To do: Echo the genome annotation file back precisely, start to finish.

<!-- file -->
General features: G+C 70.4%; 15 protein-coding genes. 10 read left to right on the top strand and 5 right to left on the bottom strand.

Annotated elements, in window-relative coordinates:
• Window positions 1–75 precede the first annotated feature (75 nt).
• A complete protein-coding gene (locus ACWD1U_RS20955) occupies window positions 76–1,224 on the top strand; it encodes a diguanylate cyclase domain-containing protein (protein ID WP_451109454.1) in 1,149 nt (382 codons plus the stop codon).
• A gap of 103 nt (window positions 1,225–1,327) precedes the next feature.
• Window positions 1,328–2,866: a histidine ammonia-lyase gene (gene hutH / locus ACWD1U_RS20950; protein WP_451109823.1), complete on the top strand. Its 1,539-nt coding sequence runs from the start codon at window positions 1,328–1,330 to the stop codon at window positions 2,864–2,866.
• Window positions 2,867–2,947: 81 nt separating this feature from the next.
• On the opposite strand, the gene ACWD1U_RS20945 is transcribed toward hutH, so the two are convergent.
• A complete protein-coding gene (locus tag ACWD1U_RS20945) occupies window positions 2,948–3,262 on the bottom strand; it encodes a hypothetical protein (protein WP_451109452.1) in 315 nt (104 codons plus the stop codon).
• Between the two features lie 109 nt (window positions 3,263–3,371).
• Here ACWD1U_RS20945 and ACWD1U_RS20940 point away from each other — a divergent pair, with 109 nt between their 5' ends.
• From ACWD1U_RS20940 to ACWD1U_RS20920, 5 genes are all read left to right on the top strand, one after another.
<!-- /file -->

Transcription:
General features: G+C 70.4%; 15 protein-coding genes. 10 read left to right on the top strand and 5 right to left on the bottom strand.

Annotated elements, in window-relative coordinates:
• Window positions 1–75 precede the first annotated feature (75 nt).
• A complete protein-coding gene (locus ACWD1U_RS20955) occupies window positions 76–1,224 on the top strand; it encodes a diguanylate cyclase domain-containing protein (protein ID WP_451109454.1) in 1,149 nt (382 codons plus the stop codon).
• A gap of 103 nt (window positions 1,225–1,327) precedes the next feature.
• Window positions 1,328–2,866: a histidine ammonia-lyase gene (gene hutH / locus ACWD1U_RS20950; protein WP_451109823.1), complete on the top strand. Its 1,539-nt coding sequence runs from the start codon at window positions 1,328–1,330 to the stop codon at window positions 2,864–2,866.
• Window positions 2,867–2,947: 81 nt separating this feature from the next.
• On the opposite strand, the gene ACWD1U_RS20945 is transcribed toward hutH, so the two are convergent.
• A complete protein-coding gene (locus tag ACWD1U_RS20945) occupies window positions 2,948–3,262 on the bottom strand; it encodes a hypothetical protein (protein WP_451109452.1) in 315 nt (104 codons plus the stop codon).
• Between the two features lie 109 nt (window positions 3,263–3,371).
• Here ACWD1U_RS20945 and ACWD1U_RS20940 point away from each other — a divergent pair, with 109 nt between their 5' ends.
• From ACWD1U_RS20940 to ACWD1U_RS20920, 5 genes are all read left to right on the top strand, one after another.